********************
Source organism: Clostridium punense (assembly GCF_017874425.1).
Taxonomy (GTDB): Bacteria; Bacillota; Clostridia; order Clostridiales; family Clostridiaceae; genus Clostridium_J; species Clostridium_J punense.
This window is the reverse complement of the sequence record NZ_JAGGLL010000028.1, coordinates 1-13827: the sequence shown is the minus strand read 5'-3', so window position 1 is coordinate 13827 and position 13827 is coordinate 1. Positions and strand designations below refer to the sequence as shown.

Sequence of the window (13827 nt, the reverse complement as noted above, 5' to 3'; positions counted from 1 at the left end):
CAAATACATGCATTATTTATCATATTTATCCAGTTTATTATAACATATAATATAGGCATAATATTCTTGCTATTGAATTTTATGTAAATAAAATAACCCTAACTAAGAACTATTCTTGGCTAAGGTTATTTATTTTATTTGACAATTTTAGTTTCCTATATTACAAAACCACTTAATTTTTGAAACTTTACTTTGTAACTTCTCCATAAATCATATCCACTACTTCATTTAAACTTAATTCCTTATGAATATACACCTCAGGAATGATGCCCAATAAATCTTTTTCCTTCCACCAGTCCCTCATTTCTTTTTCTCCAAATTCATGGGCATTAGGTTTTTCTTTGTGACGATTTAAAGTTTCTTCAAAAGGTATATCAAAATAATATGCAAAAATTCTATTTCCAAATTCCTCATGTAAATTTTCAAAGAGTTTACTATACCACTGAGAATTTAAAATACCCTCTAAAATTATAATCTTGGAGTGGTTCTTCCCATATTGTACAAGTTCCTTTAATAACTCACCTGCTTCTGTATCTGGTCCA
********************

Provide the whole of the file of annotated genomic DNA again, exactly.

Source organism: Clostridium punense (assembly GCF_017874425.1).
Taxonomy (GTDB): Bacteria; Bacillota; Clostridia; order Clostridiales; family Clostridiaceae; genus Clostridium_J; species Clostridium_J punense.
This window is the reverse complement of the sequence record NZ_JAGGLL010000028.1, coordinates 1-13827: the sequence shown is the minus strand read 5'-3', so window position 1 is coordinate 13827 and position 13827 is coordinate 1. Positions and strand designations below refer to the sequence as shown.

Sequence of the window (13827 nt, the reverse complement as noted above, 5' to 3'; positions counted from 1 at the left end):
CAAATACATGCATTATTTATCATATTTATCCAGTTTATTATAACATATAATATAGGCATAATATTCTTGCTATTGAATTTTATGTAAATAAAATAACCCTAACTAAGAACTATTCTTGGCTAAGGTTATTTATTTTATTTGACAATTTTAGTTTCCTATATTACAAAACCACTTAATTTTTGAAACTTTACTTTGTAACTTCTCCATAAATCATATCCACTACTTCATTTAAACTTAATTCCTTATGAATATACACCTCAGGAATGATGCCCAATAAATCTTTTTCCTTCCACCAGTCCCTCATTTCTTTTTCTCCAAATTCATGGGCATTAGGTTTTTCTTTGTGACGATTTAAAGTTTCTTCAAAAGGTATATCAAAATAATATGCAAAAATTCTATTTCCAAATTCCTCATGTAAATTTTCAAAGAGTTTACTATACCACTGAGAATTTAAAATACCCTCTAAAATTATAATCTTGGAGTGGTTCTTCCCATATTGTACAAGTTCCTTTAATAACTCACCTGCTTCTGTATCTGGTCCA